"I kept saying we better go and they said 'No, Ben's loving this', so it's so lovely that they let us take our time."
Back in 2017 when news broke out in the Newcastle region, it triggered a flurry of fundraising events at Rosary Park Catholic School, where he taught year 4, in the wider Branxton community and in Gundagai.
These included the Elders Gundagai branch running three auctions.
Students at the school also raised money for his treatment.
As well, Mr Lott's golfing mates organised a benefit weekend at Branxton Golf Club and his daughter's daycare centre held a raffle.
Throughout their ordeal, the Mark Hughes Foundation has played a leading role.
"It's such a foreign thing until you're actually in the vortex and they've been so supportive," Mrs Lott said.
"Back when we were in Newcastle, which was where Ben's bulk of the treatment's been, they've helped with funding for nurses to help us.
"If anything was happening, they've got a mobile number where you can just ring them.
"Any time where Ben's had a seizure or has had a headache, they've been on the other end of the phone.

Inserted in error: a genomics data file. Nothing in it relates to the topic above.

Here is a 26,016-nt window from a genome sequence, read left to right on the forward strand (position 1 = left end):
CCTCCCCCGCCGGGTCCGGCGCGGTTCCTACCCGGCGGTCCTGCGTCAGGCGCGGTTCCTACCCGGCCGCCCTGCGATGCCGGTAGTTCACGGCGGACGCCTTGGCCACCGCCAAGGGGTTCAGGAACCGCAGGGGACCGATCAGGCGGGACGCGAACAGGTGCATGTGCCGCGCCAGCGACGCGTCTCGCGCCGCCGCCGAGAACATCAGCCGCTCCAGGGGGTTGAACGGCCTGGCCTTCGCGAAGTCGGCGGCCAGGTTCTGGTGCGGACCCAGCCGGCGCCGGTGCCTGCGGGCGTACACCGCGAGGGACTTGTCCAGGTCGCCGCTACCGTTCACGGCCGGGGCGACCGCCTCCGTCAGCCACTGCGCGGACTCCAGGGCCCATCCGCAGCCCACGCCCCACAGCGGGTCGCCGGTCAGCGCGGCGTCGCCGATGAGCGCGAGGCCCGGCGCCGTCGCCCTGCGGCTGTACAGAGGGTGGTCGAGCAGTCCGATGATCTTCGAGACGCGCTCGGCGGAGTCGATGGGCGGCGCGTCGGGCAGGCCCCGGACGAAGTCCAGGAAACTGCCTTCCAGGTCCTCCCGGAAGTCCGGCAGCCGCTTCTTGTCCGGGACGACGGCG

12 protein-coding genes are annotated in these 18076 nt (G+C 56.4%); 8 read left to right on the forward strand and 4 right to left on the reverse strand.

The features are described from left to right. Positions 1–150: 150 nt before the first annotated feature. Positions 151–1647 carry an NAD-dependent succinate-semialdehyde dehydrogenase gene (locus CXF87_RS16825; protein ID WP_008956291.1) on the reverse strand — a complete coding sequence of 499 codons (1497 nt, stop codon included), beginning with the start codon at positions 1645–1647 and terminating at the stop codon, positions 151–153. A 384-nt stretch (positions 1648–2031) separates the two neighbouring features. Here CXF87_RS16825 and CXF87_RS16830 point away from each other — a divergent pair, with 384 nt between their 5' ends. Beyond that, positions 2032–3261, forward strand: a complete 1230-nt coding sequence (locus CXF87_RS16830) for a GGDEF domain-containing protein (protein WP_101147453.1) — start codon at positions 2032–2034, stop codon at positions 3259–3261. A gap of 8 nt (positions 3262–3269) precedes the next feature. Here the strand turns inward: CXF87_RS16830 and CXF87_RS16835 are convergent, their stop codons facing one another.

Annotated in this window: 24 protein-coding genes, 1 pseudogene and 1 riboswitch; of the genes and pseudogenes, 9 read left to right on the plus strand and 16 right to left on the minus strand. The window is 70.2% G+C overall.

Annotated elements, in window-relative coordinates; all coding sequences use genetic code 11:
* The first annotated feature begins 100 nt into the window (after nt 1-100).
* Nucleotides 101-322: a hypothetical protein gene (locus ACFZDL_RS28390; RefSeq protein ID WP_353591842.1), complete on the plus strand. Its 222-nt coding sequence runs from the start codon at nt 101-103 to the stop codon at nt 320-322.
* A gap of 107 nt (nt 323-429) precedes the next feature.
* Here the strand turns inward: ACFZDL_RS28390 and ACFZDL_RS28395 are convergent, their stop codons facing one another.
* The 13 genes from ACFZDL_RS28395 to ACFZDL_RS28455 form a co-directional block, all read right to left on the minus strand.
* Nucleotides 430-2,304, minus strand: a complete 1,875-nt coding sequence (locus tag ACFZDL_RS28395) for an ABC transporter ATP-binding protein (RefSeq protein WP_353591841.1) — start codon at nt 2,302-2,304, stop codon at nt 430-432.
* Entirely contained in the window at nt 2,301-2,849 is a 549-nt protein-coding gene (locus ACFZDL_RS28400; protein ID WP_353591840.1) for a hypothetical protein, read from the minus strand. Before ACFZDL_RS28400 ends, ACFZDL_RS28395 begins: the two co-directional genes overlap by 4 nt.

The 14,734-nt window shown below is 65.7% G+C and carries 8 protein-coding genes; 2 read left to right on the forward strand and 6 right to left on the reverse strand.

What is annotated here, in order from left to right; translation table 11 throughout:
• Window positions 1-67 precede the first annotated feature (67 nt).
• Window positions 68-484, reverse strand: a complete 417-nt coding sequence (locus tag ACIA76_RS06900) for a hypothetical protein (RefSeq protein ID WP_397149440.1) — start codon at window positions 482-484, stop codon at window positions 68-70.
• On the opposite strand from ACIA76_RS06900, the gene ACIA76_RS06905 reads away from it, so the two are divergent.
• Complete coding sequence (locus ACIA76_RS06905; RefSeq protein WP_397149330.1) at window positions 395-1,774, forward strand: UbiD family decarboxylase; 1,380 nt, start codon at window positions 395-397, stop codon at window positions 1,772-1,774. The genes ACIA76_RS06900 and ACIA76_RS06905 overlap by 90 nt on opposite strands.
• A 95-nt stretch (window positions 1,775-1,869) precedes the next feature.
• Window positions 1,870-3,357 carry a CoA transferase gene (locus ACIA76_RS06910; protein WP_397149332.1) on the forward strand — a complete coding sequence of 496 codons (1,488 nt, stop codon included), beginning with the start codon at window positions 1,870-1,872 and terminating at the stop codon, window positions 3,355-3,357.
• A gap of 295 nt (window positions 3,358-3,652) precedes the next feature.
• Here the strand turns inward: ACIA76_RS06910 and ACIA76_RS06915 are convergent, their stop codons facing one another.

"I don't know what you'd do without them."
He's had so much support and says it's to do with the family and the hotel, but I think it's got a lot to do with him as well.Betty Lott, mother of Ben Lott
Mrs Lott, who is a clinical psychologist herself, said the family has come together to show an amazing level of strength and to take pleasure in the everyday, including casseroles, chocolate and soups.
"My parents are amazing, they brought their caravan up," she said.
"I've got my sister coming up, which will be nice as well.
"Our little girl, who's four-and-a-half, has been so cute.
"She gets up and massages Ben's feet and is staying bright around him."
Similarly, Mr Lott's mother, Betty, said "You have to admire his strength".
"I still say to him 'You're the strongest person I know'," she said.
"He's had so much support and says it's to do with the family and the hotel, but I think it's got a lot to do with him as well."
She says her son has been "a quiet achiever" since childhood.
The family will stay in Gundagai for as long as needed.